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The Tide of Advent

By Dan Baumgartner on
Dan Baumgartner
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Nov 29 in E-Press
This Sunday marks the beginning of the season of Advent. It leads us to celebrate the birth of Christ long past, the coming of Christ in the future and what those mean for us as we wait in the present. Advent has a lot of waiting.
 
Many of you know C.S. Lewis as a writer, but you may not know that he wrote poetry as well.  One of his poems is called “The Turn of the Tide.”
The poem is about the birth of Christ, two full pages of images of what happened in the world as the Christ child was about to be born in Bethlehem.  In a nutshell, what happens is that the world comes to a stop.  It just stops. 

“Breathless was the air over Jerusalem, black and bare
Were the fields; hard as granite the clods…
       and the deathly stillness spread from Bethlehem.”
 
Lewis paints a poetic picture of a growing sense that in the stillness, something is about to happen. Caesar pauses in mid-signature signing his documents of the empire, animals stop in their tracks, the forests of the world go quiet,

“Great Galactal lords stood back to back with swords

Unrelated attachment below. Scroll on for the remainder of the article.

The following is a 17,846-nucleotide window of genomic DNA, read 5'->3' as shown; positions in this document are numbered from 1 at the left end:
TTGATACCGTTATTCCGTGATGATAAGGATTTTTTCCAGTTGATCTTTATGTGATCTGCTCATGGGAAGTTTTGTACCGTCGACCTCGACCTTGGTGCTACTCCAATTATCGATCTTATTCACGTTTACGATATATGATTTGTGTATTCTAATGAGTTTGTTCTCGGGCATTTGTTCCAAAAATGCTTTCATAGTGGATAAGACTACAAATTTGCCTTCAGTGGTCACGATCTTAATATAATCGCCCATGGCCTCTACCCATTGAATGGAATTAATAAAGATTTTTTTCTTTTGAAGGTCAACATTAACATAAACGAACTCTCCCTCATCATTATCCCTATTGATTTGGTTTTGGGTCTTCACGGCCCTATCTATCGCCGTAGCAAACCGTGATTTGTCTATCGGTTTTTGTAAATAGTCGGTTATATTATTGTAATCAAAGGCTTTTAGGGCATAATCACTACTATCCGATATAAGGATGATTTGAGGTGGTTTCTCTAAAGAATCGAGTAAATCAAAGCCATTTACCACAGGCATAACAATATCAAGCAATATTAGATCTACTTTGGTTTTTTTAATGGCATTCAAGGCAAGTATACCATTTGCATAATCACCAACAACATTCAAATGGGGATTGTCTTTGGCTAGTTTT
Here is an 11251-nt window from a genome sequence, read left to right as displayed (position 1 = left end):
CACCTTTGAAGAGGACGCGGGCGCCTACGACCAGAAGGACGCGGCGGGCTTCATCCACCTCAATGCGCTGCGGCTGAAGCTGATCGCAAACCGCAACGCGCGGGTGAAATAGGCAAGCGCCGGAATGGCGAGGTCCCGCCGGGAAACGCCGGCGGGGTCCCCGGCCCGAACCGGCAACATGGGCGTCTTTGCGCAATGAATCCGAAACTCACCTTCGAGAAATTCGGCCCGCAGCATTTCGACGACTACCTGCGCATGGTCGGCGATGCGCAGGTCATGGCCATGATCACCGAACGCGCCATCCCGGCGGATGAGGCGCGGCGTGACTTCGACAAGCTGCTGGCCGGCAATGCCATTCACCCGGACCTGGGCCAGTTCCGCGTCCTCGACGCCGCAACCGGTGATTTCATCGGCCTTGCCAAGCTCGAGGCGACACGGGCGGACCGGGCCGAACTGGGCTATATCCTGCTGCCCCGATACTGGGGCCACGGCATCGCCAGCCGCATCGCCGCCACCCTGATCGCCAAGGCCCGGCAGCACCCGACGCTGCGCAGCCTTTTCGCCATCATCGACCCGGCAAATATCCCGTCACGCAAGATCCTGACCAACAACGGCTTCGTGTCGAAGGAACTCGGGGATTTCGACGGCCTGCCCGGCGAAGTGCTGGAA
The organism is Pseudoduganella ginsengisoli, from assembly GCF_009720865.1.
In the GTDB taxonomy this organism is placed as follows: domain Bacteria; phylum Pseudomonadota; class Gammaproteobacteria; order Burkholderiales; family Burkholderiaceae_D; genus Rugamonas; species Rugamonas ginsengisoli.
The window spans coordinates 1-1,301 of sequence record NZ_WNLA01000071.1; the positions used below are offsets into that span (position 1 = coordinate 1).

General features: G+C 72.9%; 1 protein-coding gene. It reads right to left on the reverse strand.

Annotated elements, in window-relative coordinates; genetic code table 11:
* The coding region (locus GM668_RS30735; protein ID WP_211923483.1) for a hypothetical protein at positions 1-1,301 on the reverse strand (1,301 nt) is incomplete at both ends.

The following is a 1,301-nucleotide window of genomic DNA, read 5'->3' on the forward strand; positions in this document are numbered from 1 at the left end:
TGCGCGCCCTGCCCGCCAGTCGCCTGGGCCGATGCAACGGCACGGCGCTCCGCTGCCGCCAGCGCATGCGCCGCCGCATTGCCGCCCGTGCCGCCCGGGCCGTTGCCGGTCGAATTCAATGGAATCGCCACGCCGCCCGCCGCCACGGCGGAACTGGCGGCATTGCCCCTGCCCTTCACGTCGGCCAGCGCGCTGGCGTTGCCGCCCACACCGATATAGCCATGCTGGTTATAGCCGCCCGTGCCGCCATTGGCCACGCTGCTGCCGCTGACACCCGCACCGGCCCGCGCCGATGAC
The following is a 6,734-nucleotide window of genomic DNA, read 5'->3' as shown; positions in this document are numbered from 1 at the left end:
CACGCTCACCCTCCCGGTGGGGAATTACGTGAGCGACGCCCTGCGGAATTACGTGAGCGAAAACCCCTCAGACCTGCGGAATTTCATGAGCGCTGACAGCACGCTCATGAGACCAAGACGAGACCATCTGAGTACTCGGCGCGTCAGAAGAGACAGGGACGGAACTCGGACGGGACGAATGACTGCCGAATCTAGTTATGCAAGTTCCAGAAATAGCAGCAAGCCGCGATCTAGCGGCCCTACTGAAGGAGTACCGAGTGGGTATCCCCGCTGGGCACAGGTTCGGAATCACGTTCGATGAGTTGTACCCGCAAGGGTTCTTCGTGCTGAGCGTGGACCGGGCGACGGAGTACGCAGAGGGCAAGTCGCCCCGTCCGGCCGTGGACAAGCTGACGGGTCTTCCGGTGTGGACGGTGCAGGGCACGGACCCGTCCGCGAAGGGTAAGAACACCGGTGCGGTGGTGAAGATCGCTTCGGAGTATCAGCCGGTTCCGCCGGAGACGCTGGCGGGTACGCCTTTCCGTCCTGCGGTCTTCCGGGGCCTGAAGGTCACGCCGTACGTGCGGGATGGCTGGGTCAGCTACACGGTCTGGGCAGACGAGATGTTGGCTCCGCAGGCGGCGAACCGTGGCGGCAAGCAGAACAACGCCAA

Half-drawn, awaiting the event,
And a whisper among them passed, “Is this perhaps the last
of our story and the glories of our crown?”
…The tide lay motionless at ebb.”
 
The poem comes to a pause and hush with those words, the sea neither advancing nor retreating.  Ebb. All of creation waits, breathless.  The poem will continue, and other pictures will be soon be painted of scenes after the birth in Bethlehem, but we aren’t there yet. For this moment “...The tide lay motionless at ebb.” We are poised in waiting and anticipation. In worship, we will slowly rehearse the story, light the candles, read the texts. We will gather in Wylie Chapel and the sanctuary, we will sing our songs of anticipation, trying not to rush to the manger.  We wait. For Jesus. Welcome to Advent.

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